West’s plot is right out of the pulps. A bright young prostitute in Montreal, Margy (originally played by West, here by Ms. Baeumler), determined to get out of her racket and marry well, takes the advice of a British naval officer to ”follow the fleet.” That takes her to Trinidad, where she meets the naive scion of a rich family from Greenwich, Conn. He proposes to her and whisks her home to his parents’ sprawling mansion. Then the plot thickens. One of Margy’s Montreal boyfriends had seduced an American society matron — out slumming in a town where she wouldn’t be recognized — to follow him one night to Margy’s apartment, where he slipped her a mickey and stole her jewels. Margy and her naval officer friend return home, find the comatose woman and help her get back to her hotel. Of course, the woman turns out to be the mother of Margy’s fiance. And Margy’s sailor friend, who truly loves her, turns out to have been invited as a house guest by the fiance. The matron’s seamy escapade might be revealed and . . . well, you can write the rest of it. ”The only difference between us is you can afford to give it away,” Margy says to the trembling mother. There are many more needless complications here, but since most give rise to comic situations and good lines, what’s to object to? Ms. Baeumler is alluring and almost maliciously provocative as Margy, even if she displays little of the sense of mockery (including occasional self-mockery) that made West such a natural show-stealer. Ms. Hellman, first as Margy’s friend Agnes, a fellow prostitute miserably nostalgic for her rural religious past, and then as Marie, a maid in the Greenwich mansion, creates two comic characters so distinct it is hard to believe they are played by the same woman. Agnes, who would make a fitting bride for a scarecrow, all fray and no nerve, has a voice like failing brakes on a New York subway train, but louder. Marie, all curves, seduction and impertinent curiosity, purrs in a French accent that gets a laugh about every second word. Cynthia Darlow, a Broadway veteran, is hilarious as the society dame on a lark and even funnier as the frightened mother trying to evade the consequences. T. Ryder Smith, as Margy’s naval admirer, Lieutenant Gregg, is virtually a compilation of early American film depictions of British men; he seems to extend the notion of stiff upper lip to his neck, back, knees and elbows, to wonderful effect. And Andrew Elvis Miller as Margy’s clueless young fiance is a delicious contrivance; he manages to look like a wax mannequin that talks like a book, with so much sincerity he makes honesty seem quite obscene. Little else in the play sounds obscene at all, despite the long strings of innuendo that always marked West’s writing and speech. Hourglass surrounds the acts of the play with snippets from the 1927 trial of West, which is probably a good idea because few in the crowd this company attracts can have been 10 years old when West died in 1980 and probably have little idea how the legend began. The scene in a hotel cafe in Trinidad gives the troupe a chance to liven up things with some 20’s songs, and sound tracks by Steven Bernstein’s Sex Mob thread modern jazz, intelligently anchored in that era, through the whole evening. Altogether, this show is good comedy, if sometimes at the expense of the script, and for those who can remember Mae West alive, it is also a gentle nostalgia trip. 12-24-99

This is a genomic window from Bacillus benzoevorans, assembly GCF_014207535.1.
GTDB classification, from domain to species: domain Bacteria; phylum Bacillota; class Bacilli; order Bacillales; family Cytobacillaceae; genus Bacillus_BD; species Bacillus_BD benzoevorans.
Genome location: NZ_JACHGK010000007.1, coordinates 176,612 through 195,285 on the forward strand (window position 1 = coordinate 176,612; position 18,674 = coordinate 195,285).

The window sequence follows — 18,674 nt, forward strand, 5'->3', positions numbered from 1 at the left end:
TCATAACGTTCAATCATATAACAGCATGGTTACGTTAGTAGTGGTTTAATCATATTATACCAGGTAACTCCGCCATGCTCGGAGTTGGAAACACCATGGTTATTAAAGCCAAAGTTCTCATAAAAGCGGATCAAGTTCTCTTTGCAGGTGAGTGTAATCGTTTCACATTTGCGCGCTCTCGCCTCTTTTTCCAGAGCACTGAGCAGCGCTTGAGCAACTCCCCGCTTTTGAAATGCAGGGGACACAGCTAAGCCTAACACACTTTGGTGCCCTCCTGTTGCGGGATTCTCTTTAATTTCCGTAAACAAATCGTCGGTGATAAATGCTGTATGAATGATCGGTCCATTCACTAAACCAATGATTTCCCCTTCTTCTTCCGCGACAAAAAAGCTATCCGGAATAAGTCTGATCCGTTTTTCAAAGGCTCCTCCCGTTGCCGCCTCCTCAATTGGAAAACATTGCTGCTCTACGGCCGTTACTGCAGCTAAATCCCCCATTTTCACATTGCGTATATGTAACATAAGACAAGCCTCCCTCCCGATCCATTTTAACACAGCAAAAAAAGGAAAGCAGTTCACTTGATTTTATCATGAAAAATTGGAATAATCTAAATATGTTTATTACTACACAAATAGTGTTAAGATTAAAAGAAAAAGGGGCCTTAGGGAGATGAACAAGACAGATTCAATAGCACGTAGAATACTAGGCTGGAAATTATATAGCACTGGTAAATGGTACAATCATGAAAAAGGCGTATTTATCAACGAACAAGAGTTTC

Village Voice, Francine RussoWest With the Might: What do the 1926 Sex and the 1999 Extreme Girl have in common? Plenty, from slinky lingerie and a red velvet sofa to some ballsy attitudes about women. Of course, Mae West was ahead of her time—pulling 10 days in jail on a morals charge for her play. It wasn’t just the hip wriggling and smutty asides that outraged reigning decency. It was her kick in the groin to establishment hypocrisy.
In Sex, West spins a typical melodrama tongue-in-cheek—and her harlot emerges, well, on top. Margy, the Montreal working girl originally played by West, is unashamed of her trade and unafraid of her thuggish pimp. When he drugs and robs a rich socialite, leaving her nearly dead on Margy’s hands, Margy rescues her. When the victim, afraid for her reputation, frames the helpful whore, Margy swears revenge. She beats it out of Montreal, takes Trinidad by storm, and, in a neat twist, finds love, revenge, and moral superiority all at once.
Elyse Singer’s production bursts with verve and naughtiness. She directs in a style both of the period and mocking it, interspersing song and dance interludes derived from trial documents. These slightly amateurish tableaux work fine but are really unnecessary—West created her own ironic distance within the play. Songs from West’s movies intensify the period flavor, as do an onstage piano player, fabulous flesh-tone undies, and sizzling jazz backgrounds.